Cover: Lectures on the History of Moral Philosophy in PAPERBACK

Lectures on the History of Moral Philosophy

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$33.50 • £26.95 • €30.00

ISBN 9780674004429

Publication: November 2000

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416 pages

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  • Editor’s Foreword
  • A Note on the Texts
    • Introduction: Modern Moral Philosophy, 1600–1800
      • 1. A Difference between Classical and Modern Moral Philosophy
      • 2. The Main Problem of Greek Moral Philosophy
      • 3. The Background of Modern Moral Philosophy
      • 4. The Problems of Modern Moral Philosophy
      • 5. The Relation between Religion and Science
      • 6. Kant on Science and Religion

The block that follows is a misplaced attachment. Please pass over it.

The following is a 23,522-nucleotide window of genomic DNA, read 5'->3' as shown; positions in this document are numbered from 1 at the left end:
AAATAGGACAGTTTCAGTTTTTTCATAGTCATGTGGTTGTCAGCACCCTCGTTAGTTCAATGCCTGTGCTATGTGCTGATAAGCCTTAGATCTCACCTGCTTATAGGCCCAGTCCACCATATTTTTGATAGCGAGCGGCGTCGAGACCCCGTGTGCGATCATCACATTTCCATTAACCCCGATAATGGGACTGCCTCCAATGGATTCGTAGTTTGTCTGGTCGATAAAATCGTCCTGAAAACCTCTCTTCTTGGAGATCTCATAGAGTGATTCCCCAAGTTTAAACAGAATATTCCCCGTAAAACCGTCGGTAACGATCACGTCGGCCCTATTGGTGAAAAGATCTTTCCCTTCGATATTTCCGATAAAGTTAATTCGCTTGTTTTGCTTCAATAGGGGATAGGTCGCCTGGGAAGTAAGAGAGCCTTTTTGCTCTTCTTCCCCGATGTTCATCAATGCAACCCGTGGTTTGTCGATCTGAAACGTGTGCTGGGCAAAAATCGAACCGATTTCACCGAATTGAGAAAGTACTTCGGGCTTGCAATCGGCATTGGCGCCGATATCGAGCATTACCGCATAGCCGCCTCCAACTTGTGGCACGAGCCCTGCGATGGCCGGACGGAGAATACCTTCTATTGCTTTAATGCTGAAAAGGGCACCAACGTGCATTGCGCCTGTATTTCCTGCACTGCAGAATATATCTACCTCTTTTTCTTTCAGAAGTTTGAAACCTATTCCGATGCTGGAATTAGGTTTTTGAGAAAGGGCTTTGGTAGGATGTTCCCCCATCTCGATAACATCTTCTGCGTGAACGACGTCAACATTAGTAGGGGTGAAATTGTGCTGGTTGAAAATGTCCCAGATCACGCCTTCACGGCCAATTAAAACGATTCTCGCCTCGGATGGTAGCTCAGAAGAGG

• 7. On Studying Historical Texts
  • Hume
    • I. Morality Psychologized and the Passions
      • 1. Background: Skepticism and the Fideism of Nature
      • 2. Classification of the Passions
      • 3. Outline of Section 3 of Part III of Book II
      • 4. Hume’s Account of (Nonmoral) Deliberation: The Official View
    • II. Rational Deliberation and the Role of Reason
      • 1. Three Questions about Hume’s Official View
      • 2. Three Further Psychological Principles
      • 3. Deliberation as Transforming the System of Passions
      • 4. The General Appetite to Good
      • 5. The General Appetite to Good: Passion or Principle?
    • III. Justice as an Artificial Virtue
      • 1. The Capital of the Sciences
      • 2. The Elements of Hume’s Problem
      • 3. The Origin of Justice and Property
      • 4. The Circumstances of Justice
      • 5. The Idea of Convention Examples and Supplementary Remarks
      • 6. Justice as a Best Scheme of Conventions